The state examination was to be held in a matter of weeks. This annual hecatomb, during which the state took the pick of the intellectual flower of the country, caused numerous families in towns and villages to direct their sighs and prayers at the capital. Hans Giebenrath was the only candidate our little town had decided to enter in the arduous competition. It was a great but by no means undeserved honor. Every day, when Hans completed his classwork at four in the afternoon, he had an extra Greek lesson with the principal; at six, the pastor was so kind as to coach him in Latin and religion.
Twice a week, after supper, he received an extra math lesson from the mathematics teacher. In Greek, next to irregular verbs, special emphasis was placed on the syntactical connections as expressed by the particles. In Latin the onus rested on a clear and pithy style and, above all, on mastering the many refinements of prosody.
In mathematics the main emphasis was on especially complicated solutions. Arriving at these solutions, the teacher insisted, was not as worthless for future courses of study as might appear, for they surpassed many of his main subjects in providing him with the basis for sober, cogent and successful reasoning. The catechism and the stimulating lessons by rote introduced into the young soul a refreshing whiff of religious life.
Unfortunately, Hans lessened the potential benefit of these revivifying hours by concealing in his catechism surreptitious lists of Greek and Latin vocabulary and exercises, and devoting the entire hour to these worldly sciences.
His conscience was not so blunted that he did not feel uneasiness and fear, for when the deacon stepped up to him, or even called on him, he invariably flinched; and when he had to give an answer, he would break into a sweat and his heart would palpitate. Yet his answers were perfectly correct, as was his pronunciation, something which counted heavily with the deacon. The assignments that accumulated from lesson to lesson during the course of the day he was able to complete later in the evening, at home, in the kindly glow of his lamp.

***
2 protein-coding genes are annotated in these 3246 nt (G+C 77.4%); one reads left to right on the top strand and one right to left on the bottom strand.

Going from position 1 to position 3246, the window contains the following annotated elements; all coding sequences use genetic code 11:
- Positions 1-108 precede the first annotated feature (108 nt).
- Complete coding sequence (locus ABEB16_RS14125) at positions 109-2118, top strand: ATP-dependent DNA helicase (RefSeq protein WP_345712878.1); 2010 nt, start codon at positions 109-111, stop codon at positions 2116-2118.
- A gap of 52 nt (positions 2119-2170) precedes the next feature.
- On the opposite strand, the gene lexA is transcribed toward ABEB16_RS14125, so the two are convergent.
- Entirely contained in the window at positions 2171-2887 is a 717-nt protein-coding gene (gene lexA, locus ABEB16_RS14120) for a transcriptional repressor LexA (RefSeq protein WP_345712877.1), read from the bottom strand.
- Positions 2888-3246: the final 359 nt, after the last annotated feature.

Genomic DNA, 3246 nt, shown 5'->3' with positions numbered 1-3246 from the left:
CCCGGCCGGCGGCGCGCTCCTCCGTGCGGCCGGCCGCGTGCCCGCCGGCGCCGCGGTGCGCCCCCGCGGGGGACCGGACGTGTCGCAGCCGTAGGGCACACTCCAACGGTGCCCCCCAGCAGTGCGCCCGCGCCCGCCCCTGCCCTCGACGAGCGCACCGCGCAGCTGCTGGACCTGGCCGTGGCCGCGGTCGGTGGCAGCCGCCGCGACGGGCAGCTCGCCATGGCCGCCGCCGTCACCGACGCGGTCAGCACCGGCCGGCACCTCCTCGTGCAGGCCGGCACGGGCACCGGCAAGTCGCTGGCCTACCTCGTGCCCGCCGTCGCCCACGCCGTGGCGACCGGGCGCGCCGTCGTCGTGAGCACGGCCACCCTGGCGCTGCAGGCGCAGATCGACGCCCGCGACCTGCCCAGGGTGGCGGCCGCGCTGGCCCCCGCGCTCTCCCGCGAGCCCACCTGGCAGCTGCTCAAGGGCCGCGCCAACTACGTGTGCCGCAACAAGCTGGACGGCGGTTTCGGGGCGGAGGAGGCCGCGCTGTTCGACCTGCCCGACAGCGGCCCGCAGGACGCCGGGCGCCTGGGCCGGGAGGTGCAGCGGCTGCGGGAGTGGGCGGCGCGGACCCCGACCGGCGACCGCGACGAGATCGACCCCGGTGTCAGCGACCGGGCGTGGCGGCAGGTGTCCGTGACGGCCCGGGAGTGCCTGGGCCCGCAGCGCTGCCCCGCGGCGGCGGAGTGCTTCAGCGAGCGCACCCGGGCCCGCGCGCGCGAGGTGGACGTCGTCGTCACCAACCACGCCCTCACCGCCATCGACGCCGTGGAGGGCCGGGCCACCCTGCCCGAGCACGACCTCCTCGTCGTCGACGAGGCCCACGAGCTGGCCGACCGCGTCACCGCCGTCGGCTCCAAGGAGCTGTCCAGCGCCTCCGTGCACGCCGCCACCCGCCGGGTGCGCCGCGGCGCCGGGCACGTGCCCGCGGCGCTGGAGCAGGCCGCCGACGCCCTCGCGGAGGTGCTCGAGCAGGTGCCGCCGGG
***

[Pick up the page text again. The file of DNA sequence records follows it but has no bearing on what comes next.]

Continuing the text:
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Though his father grumbled a little about the immoderate consumption of kerosene, he nonetheless regarded all this studying with a deep sense of personal satisfaction. During leisure hours on Sundays, which, after all, make up a seventh part of our lives, Hans had been urged to do outside reading and to review the rules of grammar. Everything with moderation, of course. Going for an occasional walk is necessary and does wonders, the teacher said.
If the weather is fine, you can even take a book along and read in the open. Above all, keep your chin up. So Hans kept his chin as high as he could, and from that time on used his walks for studying. He could be seen walking quietly and timorously, with a nightworn face and tired eyes. He will, he most certainly will, exclaimed the principal joyously. Just look at him. During the last week, this intellectualization of the boy had become noticeable. Deep-set, uneasy eyes glowed dimly in his handsome and delicate face; fine wrinkles, signs of troubled thinking, twitched on his forehead, and his thin, emaciated arms and hands hung at his side with the weary gracefulness reminiscent of a figure by Botticelli.
The time was close at hand. Tomorrow morning he was to go to Stuttgart with his father and show the state whether he deserved to enter the narrow gate of the academy.
He had just paid the principal a farewell visit. This evening, the feared administrator informed him with unusual mildness, "you must not so much as think of a book. Promise me. You have to be as fresh as a daisy when you arrive in Stuttgart. Young people have to have their sleep. Hans was astonished to be the object of so much solicitude instead of the usual sally of admonitions, and he gave a sigh of relief as he left the school building. The big linden trees on the hill next to the church glowed wanly in the heat of the late afternoon sun.
The fountains in the market square splashed and glistened. The blue-black fir and spruce-covered mountains rose up sharply behind the jagged line of roofs. The boy felt as if he had not seen any of this for a long time, and all of it struck him as unusually beautiful. True, he had a headache, but he did not have to study any more today. He whiled away the time walking back and forth and finally sat down on the broad balustrade. For months on end he had passed this spot four times a day without as much as glancing at the small gothic chapel by the bridge, the river, the sluice gate, the dam or the mill, not even at the bathing meadow or the shore lined with willow trees where one tannery adjoined the other, where the river was as deep and green and tranquil as a lake and where the thin willow branches arched into the water.
He remembered how many hours, how many days and half days he had spent here, how often he had gone swimming or dived, rowed and fished here.
Yes, fishing! Going fishing! That had been the best part of his school years.